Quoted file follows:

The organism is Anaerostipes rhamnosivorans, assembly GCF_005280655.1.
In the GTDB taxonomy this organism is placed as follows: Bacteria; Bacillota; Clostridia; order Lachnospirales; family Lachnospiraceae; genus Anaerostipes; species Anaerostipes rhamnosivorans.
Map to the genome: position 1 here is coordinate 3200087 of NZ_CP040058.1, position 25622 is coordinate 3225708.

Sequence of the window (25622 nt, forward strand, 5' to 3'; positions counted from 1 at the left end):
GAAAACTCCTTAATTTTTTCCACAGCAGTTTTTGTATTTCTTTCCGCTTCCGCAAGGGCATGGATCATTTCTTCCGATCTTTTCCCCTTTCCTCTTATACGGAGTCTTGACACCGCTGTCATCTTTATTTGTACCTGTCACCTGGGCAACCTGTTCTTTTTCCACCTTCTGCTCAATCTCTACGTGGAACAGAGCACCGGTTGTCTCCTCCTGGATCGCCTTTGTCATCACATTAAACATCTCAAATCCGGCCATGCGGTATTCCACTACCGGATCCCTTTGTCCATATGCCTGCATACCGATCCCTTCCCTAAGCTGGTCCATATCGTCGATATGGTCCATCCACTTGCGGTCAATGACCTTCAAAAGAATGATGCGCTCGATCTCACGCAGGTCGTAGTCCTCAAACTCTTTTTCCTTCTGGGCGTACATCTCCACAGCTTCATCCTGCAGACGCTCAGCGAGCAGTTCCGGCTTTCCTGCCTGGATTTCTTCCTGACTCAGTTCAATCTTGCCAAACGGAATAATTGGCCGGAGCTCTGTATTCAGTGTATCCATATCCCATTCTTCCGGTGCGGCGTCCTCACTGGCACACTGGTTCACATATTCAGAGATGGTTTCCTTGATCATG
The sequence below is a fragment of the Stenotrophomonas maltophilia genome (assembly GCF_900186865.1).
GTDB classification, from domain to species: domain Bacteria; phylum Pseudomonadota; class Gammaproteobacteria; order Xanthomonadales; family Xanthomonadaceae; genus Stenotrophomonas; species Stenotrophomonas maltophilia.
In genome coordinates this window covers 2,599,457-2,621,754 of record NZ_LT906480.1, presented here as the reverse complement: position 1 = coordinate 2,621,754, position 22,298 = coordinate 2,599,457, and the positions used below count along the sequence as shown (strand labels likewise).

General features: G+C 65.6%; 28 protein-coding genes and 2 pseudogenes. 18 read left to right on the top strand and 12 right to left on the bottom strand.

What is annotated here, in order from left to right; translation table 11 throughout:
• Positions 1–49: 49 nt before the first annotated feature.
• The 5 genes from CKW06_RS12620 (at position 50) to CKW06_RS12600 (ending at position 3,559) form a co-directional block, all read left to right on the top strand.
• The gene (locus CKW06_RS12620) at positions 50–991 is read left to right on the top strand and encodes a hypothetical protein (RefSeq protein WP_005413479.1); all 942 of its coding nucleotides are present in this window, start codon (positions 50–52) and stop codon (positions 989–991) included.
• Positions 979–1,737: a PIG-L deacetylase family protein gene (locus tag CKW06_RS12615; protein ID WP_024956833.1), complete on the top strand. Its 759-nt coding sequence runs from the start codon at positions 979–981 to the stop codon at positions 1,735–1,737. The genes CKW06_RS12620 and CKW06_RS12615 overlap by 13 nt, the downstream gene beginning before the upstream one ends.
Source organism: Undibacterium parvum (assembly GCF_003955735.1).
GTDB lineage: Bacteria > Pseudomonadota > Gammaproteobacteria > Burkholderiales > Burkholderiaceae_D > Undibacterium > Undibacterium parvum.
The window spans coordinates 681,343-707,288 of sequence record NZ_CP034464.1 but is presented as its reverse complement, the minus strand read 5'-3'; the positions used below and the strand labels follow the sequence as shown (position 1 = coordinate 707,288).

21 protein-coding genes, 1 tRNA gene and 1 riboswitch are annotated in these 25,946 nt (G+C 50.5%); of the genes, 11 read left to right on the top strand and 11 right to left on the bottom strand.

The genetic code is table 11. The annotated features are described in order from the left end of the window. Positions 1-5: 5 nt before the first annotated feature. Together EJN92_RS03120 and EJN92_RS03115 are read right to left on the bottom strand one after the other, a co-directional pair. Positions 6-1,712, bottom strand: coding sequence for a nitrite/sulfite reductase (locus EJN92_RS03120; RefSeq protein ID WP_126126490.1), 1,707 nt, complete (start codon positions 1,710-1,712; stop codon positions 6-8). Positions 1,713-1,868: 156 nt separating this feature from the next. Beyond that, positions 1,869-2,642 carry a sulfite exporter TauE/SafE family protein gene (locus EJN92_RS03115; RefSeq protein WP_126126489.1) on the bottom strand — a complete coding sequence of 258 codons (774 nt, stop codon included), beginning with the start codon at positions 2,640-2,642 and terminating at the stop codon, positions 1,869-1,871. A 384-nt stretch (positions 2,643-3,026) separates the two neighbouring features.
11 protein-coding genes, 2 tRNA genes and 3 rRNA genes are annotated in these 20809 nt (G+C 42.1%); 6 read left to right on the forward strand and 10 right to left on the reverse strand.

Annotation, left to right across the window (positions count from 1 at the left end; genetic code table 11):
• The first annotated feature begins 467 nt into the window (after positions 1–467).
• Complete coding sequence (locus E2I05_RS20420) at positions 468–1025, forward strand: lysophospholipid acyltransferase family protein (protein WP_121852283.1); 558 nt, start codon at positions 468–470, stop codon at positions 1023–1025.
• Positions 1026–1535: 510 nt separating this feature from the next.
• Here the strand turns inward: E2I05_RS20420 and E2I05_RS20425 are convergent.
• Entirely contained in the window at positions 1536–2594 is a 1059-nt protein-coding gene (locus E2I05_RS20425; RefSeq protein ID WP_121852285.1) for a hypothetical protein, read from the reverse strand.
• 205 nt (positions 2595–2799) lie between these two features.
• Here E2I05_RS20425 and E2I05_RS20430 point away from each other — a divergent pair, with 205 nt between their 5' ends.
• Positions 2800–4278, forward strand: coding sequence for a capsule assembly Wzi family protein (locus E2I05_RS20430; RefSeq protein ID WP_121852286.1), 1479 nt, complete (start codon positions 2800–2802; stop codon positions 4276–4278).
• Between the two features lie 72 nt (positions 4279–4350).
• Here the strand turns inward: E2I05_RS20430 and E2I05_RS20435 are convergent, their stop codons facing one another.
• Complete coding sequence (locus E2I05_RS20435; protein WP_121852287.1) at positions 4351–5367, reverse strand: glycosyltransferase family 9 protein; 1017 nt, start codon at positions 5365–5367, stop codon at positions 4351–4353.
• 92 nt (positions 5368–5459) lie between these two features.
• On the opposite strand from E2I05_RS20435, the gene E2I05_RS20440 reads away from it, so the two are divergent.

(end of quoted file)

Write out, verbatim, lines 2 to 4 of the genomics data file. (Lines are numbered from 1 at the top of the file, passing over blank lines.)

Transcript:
In the GTDB taxonomy this organism is placed as follows: Bacteria; Bacillota; Clostridia; order Lachnospirales; family Lachnospiraceae; genus Anaerostipes; species Anaerostipes rhamnosivorans.
Map to the genome: position 1 here is coordinate 3200087 of NZ_CP040058.1, position 25622 is coordinate 3225708.

Sequence of the window (25622 nt, forward strand, 5' to 3'; positions counted from 1 at the left end):